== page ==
Ecological activist Greta Thunberg Sunday joined a protest in the south-west of France against eight planned oil wells, which in theory will be banned in the country by 2040.
The “Stop Petrole Bassin d’Arcachon” group, which opposes oil drilling in the area around the seaside resort of Arcachon, claimed 3,000 showed up for the protest, but police said there were 1,200.
“The exit from fossil fuels must begin now by rejecting this project,” said Natalie Herve, a spokeswoman for the group.
Thunberg was in the region after making an appearance Saturday at a demonstration against a local highway, where on Sunday police used tear gas to clear protesters who were blocking a railway.
The internationally known Swedish activist, wearing a pink raincoat and Palestinian keffiyeh, didn’t speak at the anti-oil protest Sunday but danced and shouted slogans in French and English against the fossil fuel industry.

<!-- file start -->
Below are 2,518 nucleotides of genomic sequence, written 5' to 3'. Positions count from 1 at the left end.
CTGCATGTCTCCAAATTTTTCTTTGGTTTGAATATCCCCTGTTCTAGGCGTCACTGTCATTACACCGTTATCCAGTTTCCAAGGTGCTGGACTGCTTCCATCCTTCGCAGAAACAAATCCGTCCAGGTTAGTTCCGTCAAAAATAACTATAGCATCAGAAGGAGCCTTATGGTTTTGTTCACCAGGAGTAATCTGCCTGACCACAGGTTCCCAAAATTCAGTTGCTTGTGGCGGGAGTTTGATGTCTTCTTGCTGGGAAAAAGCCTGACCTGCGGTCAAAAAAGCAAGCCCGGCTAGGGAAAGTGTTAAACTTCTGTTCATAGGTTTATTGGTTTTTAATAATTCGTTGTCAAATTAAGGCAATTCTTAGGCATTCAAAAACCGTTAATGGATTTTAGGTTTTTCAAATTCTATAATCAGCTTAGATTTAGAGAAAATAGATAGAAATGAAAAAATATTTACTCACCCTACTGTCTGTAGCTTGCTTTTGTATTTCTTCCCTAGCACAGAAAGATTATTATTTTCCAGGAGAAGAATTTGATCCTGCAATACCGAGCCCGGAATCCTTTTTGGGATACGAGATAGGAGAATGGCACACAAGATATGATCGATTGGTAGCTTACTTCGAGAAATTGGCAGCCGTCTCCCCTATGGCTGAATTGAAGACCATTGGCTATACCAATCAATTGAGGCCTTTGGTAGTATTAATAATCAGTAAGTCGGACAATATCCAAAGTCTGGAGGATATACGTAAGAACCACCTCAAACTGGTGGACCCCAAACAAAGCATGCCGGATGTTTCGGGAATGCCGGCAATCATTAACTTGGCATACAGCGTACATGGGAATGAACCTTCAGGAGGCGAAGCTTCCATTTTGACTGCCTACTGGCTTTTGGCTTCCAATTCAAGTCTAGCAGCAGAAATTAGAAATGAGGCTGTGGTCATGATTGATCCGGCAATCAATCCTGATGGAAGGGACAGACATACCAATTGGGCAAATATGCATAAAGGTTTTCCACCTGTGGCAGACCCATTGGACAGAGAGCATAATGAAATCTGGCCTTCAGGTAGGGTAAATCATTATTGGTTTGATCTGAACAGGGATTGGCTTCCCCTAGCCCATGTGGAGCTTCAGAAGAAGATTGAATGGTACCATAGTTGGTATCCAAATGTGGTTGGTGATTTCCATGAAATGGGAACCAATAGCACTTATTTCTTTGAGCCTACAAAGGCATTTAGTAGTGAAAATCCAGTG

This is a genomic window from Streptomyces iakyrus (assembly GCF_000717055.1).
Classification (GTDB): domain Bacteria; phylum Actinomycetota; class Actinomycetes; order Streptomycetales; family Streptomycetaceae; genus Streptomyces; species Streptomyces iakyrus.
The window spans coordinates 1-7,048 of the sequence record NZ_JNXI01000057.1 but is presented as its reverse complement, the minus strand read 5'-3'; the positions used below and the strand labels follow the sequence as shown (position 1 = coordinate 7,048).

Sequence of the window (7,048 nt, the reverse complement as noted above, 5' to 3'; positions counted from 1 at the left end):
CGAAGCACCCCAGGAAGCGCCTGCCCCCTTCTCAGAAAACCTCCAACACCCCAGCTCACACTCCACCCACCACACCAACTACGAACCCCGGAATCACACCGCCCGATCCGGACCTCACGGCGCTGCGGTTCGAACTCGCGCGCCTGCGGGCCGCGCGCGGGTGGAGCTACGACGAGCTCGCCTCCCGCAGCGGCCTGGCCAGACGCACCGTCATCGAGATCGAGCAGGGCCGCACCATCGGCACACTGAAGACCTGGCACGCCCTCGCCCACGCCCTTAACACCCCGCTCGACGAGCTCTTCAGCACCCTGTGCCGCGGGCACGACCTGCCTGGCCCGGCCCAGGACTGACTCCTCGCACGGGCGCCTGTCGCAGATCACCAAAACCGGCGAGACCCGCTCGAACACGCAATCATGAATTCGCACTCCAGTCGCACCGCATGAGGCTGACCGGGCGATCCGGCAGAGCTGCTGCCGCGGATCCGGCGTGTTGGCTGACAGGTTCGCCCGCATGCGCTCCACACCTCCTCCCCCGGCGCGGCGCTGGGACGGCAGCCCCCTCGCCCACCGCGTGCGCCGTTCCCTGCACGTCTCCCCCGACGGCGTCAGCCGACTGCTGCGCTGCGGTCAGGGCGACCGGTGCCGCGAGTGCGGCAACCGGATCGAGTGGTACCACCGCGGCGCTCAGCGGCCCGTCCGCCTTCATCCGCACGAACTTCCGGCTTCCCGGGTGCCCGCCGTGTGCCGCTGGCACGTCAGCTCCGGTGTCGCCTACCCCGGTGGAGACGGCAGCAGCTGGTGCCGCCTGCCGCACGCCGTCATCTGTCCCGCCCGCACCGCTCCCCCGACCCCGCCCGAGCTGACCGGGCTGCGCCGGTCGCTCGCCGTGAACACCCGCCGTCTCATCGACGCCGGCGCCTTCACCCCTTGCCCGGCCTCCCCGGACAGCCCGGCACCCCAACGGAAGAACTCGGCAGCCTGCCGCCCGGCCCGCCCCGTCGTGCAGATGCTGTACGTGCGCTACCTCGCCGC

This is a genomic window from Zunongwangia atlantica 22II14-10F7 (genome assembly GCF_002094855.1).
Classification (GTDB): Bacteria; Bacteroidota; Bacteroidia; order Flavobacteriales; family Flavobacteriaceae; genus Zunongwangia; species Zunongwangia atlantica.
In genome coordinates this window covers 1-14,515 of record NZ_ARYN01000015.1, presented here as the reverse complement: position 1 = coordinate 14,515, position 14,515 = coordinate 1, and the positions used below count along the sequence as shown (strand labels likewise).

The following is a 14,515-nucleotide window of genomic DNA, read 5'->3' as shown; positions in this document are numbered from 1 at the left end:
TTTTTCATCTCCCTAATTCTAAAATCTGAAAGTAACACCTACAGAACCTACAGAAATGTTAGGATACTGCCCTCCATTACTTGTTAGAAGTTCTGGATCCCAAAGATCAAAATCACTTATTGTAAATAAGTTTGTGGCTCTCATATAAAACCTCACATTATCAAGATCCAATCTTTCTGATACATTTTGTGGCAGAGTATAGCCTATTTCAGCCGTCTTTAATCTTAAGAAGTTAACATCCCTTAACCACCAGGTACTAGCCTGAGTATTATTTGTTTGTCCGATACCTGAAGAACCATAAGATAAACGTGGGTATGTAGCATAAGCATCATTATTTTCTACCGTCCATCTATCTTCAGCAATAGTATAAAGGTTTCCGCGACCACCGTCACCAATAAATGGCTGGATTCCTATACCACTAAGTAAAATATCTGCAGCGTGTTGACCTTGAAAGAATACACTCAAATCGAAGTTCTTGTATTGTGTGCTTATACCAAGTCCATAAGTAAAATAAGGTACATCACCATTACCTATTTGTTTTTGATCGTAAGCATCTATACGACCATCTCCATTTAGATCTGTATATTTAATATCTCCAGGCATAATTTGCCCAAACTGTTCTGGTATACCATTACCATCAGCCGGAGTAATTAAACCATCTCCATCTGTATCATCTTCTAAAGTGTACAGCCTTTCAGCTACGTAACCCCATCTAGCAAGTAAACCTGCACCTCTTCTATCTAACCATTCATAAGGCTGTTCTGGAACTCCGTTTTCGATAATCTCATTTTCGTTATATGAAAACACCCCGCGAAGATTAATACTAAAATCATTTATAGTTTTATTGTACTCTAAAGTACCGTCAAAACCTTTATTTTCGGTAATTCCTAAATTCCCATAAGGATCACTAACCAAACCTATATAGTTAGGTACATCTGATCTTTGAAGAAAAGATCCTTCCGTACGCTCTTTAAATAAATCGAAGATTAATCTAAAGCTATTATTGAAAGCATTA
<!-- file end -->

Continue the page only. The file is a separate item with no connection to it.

The wells would be drilled by Canada’s Vermilion Energy, which has a concession near Arcachon until the start of 2035. The field has been in production since the 1960s and about 50 wells today produce a total of 1,500 barrels a day.
Opponents are hoping to block authorisation for the project, which has yet to be approved.
In 2017, the French government voted to stop domestic oil production by 2040.
At the beginning of December, the ecological transition minister Christophe Bechu said that as long as France needs oil, it is “not so bad that it comes from here instead of the other end of the world.”
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